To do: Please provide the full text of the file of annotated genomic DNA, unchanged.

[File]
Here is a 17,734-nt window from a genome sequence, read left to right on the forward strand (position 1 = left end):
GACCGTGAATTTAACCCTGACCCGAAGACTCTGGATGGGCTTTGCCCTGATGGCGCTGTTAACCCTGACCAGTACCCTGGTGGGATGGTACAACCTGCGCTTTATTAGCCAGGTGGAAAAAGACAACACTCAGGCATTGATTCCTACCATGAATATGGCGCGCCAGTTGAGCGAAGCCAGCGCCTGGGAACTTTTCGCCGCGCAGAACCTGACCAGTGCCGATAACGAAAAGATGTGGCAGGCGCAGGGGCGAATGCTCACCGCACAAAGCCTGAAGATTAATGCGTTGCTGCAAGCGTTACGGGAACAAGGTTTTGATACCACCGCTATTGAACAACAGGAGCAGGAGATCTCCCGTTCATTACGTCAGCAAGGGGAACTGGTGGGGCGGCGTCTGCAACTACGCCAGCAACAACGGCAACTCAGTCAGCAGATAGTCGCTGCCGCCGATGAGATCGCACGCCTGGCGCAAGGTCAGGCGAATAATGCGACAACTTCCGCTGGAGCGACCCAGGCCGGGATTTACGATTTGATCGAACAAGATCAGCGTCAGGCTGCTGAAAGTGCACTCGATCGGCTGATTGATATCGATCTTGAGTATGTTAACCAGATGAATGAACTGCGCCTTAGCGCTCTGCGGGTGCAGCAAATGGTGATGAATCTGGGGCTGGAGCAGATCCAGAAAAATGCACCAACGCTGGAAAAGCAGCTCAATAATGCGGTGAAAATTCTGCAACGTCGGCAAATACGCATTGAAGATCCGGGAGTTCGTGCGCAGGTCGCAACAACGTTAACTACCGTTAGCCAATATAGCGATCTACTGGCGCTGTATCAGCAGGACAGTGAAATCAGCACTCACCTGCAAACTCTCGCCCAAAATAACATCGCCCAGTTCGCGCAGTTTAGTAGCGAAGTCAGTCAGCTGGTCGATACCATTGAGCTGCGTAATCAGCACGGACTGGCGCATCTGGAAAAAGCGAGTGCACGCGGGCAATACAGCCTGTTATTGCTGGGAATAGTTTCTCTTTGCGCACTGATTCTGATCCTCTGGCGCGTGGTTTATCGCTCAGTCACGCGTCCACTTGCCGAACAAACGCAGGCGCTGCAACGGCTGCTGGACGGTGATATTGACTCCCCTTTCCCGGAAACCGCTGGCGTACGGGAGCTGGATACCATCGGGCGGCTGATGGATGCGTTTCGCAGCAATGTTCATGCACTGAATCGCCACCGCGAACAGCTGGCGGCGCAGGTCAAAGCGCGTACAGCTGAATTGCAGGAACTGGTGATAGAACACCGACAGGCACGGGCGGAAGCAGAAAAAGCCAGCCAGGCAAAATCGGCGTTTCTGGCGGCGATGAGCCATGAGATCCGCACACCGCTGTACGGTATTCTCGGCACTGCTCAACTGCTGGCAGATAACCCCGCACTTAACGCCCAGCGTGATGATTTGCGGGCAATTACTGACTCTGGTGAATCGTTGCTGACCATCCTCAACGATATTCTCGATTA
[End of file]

Here is a 17,734-nt window from a genome sequence, read left to right on the forward strand (position 1 = left end):
GACCGTGAATTTAACCCTGACCCGAAGACTCTGGATGGGCTTTGCCCTGATGGCGCTGTTAACCCTGACCAGTACCCTGGTGGGATGGTACAACCTGCGCTTTATTAGCCAGGTGGAAAAAGACAACACTCAGGCATTGATTCCTACCATGAATATGGCGCGCCAGTTGAGCGAAGCCAGCGCCTGGGAACTTTTCGCCGCGCAGAACCTGACCAGTGCCGATAACGAAAAGATGTGGCAGGCGCAGGGGCGAATGCTCACCGCACAAAGCCTGAAGATTAATGCGTTGCTGCAAGCGTTACGGGAACAAGGTTTTGATACCACCGCTATTGAACAACAGGAGCAGGAGATCTCCCGTTCATTACGTCAGCAAGGGGAACTGGTGGGGCGGCGTCTGCAACTACGCCAGCAACAACGGCAACTCAGTCAGCAGATAGTCGCTGCCGCCGATGAGATCGCACGCCTGGCGCAAGGTCAGGCGAATAATGCGACAACTTCCGCTGGAGCGACCCAGGCCGGGATTTACGATTTGATCGAACAAGATCAGCGTCAGGCTGCTGAAAGTGCACTCGATCGGCTGATTGATATCGATCTTGAGTATGTTAACCAGATGAATGAACTGCGCCTTAGCGCTCTGCGGGTGCAGCAAATGGTGATGAATCTGGGGCTGGAGCAGATCCAGAAAAATGCACCAACGCTGGAAAAGCAGCTCAATAATGCGGTGAAAATTCTGCAACGTCGGCAAATACGCATTGAAGATCCGGGAGTTCGTGCGCAGGTCGCAACAACGTTAACTACCGTTAGCCAATATAGCGATCTACTGGCGCTGTATCAGCAGGACAGTGAAATCAGCACTCACCTGCAAACTCTCGCCCAAAATAACATCGCCCAGTTCGCGCAGTTTAGTAGCGAAGTCAGTCAGCTGGTCGATACCATTGAGCTGCGTAATCAGCACGGACTGGCGCATCTGGAAAAAGCGAGTGCACGCGGGCAATACAGCCTGTTATTGCTGGGAATAGTTTCTCTTTGCGCACTGATTCTGATCCTCTGGCGCGTGGTTTATCGCTCAGTCACGCGTCCACTTGCCGAACAAACGCAGGCGCTGCAACGGCTGCTGGACGGTGATATTGACTCCCCTTTCCCGGAAACCGCTGGCGTACGGGAGCTGGATACCATCGGGCGGCTGATGGATGCGTTTCGCAGCAATGTTCATGCACTGAATCGCCACCGCGAACAGCTGGCGGCGCAGGTCAAAGCGCGTACAGCTGAATTGCAGGAACTGGTGATAGAACACCGACAGGCACGGGCGGAAGCAGAAAAAGCCAGCCAGGCAAAATCGGCGTTTCTGGCGGCGATGAGCCATGAGATCCGCACACCGCTGTACGGTATTCTCGGCACTGCTCAACTGCTGGCAGATAACCCCGCACTTAACGCCCAGCGTGATGATTTGCGGGCAATTACTGACTCTGGTGAATCGTTGCTGACCATCCTCAACGATATTCTCGATTA